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  • William Maley
    William Maley

    NHTSA Proposes Manditory Throttle-Override System

    William Maley

    Editor/Reporter - CheersandGears.com

    April 12, 2012

    The National Highway Traffic Safety Administration has announced has announced plans to update the agency's current vehicle safety standards to include a mandatory brake-throttle override system.

    The system would ensure that the brake will overpower the gas pedal when the two are applied at the same time and bring the car to a stop. The hope is to curb the amount of unattended acceleration cases. The new standards will apply on all cars, trucks and buses regardless of weight.

    "America's drivers should feel confident that anytime they get behind the wheel they can easily maintain control of their vehicles - especially in the event of an emergency. By updating our safety standards, we're helping give drivers peace of mind that their brakes will work even if the gas pedal is stuck down while the driver is trying to brake," said U.S. Transportation Secretary Ray LaHood in a statement.

    The public will have sixty days to leave a comment on the proposal.

    Press Release is on Page 2, The Proposal is on Page 3

    USDOT Proposes Updated Safety Standard to Prioritize Braking Control, Reduce Risk of High-Speed Unintended Acceleration for Nation's Cars

    April 12, 2012

    'Brake-Throttle Override' requirement will reduce the risk of high-speed unintended acceleration involving a stuck or trapped accelerator pedal

    WASHINGTON – The U.S. Department of Transportation's National Highway Traffic Safety Administration (NHTSA) today proposed to update existing safety standards to ensure drivers can better stop a vehicle in the event both the brake and accelerator pedals are depressed at the same time. NHTSA research indicates a "Brake-Throttle Override" requirement will help reduce the risks of high-speed unintended acceleration and prevent crashes involving a stuck or trapped accelerator pedal by allowing the driver to maintain control through normal application of the vehicle's brakes.

    "America's drivers should feel confident that anytime they get behind the wheel they can easily maintain control of their vehicles - especially in the event of an emergency," said U.S. Transportation Secretary Ray LaHood. "By updating our safety standards, we're helping give drivers peace of mind that their brakes will work even if the gas pedal is stuck down while the driver is trying to brake."

    The NHTSA proposal aims to minimize the risk that drivers will lose control of their vehicles as a result of either accelerator control system disconnections or accelerator pedal sticking or floormat entrapment. The proposal would amend Federal Motor Vehicle Safety Standard (FMVSS) No. 124, Accelerator Control Systems, by updating the throttle control disconnection test procedures for all passenger cars, multipurpose passenger vehicles, trucks and buses, regardless of weight. For vehicles that have Electronic Throttle Control (ETC) and a gross vehicle weight rating (GVWR) 10,000 lbs. (4,536 kilograms) or less, the proposal would also require manufacturers include a Brake-Throttle Override (BTO) system to ensure the vehicle would stop if both the brake and the accelerator pedals are simultaneously applied. Many manufacturers are already including BTO systems in their vehicle fleets.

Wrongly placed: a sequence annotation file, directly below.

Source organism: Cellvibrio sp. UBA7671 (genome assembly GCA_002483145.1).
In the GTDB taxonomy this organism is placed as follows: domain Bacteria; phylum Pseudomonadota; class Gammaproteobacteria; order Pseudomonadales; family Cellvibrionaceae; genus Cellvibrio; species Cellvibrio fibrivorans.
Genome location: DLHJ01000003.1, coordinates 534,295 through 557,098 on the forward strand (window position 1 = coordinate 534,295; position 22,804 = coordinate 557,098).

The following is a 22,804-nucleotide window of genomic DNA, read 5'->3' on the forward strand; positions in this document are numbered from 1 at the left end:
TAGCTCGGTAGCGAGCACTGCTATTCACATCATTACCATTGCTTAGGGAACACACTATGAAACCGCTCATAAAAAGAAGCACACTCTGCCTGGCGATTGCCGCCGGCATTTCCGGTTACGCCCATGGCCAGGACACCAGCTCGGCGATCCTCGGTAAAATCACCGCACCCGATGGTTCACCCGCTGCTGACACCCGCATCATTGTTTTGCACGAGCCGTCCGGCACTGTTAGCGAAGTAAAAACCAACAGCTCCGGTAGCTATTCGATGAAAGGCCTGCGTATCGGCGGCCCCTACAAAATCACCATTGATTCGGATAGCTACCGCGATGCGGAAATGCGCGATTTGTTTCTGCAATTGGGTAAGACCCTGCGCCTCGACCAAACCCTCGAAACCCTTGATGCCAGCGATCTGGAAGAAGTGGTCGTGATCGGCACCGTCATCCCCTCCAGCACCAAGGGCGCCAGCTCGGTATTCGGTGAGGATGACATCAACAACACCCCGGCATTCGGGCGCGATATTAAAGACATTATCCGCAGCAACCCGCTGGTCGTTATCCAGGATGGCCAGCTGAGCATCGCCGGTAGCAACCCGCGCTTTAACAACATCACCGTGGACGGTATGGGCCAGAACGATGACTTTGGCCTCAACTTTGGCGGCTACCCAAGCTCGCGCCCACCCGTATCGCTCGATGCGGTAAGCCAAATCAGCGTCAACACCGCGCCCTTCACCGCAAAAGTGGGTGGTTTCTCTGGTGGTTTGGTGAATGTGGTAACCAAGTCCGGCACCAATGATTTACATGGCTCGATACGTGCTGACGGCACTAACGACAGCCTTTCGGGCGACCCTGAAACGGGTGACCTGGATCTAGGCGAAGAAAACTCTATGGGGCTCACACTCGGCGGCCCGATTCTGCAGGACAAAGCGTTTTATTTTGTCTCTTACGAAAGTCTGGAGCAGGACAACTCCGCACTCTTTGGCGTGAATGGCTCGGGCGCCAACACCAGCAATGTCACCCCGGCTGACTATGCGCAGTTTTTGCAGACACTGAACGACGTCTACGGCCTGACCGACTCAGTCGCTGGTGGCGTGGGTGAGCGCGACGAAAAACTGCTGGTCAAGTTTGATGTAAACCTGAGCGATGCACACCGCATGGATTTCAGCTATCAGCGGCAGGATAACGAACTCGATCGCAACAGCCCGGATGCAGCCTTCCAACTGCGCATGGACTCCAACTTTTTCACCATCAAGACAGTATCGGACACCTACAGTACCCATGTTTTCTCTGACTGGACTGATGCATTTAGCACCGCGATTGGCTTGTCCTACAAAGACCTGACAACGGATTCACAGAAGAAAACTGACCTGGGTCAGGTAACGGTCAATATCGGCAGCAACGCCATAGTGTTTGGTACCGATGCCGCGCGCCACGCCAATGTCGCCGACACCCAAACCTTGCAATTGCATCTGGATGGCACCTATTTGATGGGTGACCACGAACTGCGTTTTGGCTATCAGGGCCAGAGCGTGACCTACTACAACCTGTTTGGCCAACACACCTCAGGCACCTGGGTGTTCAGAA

"We learned as part of the comprehensive NASA and NHTSA studies of high-speed unintended acceleration that brake override systems could help drivers avoid crashes," said NHTSA Administrator David Strickland. "While NHTSA's defect investigation program will continue to monitor and consider consumer complaints of any potential vehicle safety issues, this proposal is one way the agency is helping keep drivers safe and continuing to work to reduce the risk of injury from sticky pedals or pedal entrapment issues."

    Members of the public are encouraged to provide comment on NHTSA's "Brake-Throttle Override" proposal and will have 60 days to do so once the proposal is published in the Federal Register.

    For additional information on NASA and NHTSA's studies of high-speed unintended acceleration, visit www.nhtsa.gov/UA.

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    I guess sports cars will need to come with a line lock option for now on, to do burnouts.

    For some folks, this is going to be like the Skip-shift and Brake Trans Shift Interlock, which certain people will likely disable immediately.

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    it could, and I think does, kick in over a certain speed

    Speed read from where? GPS, which says Mr. Burnout is stationary? Non-driving-end ABS which also reports a negligible speed? Or the Driving-end ABS which says 80mph?

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    Not a fan of these stupid Nanny Controls. This just goes to show gov overkill on trying to control you, what you do and where you do it.

    If they just went to testing everyone 40 and below every 5 years, 41 to 60 every 4 years and 61 and older every 2 years, they could keep those that should not be driving off the roads.

    This will open up bigger business for those companies who can offer a computers system that allows total over ride of the nanny controls in a car.

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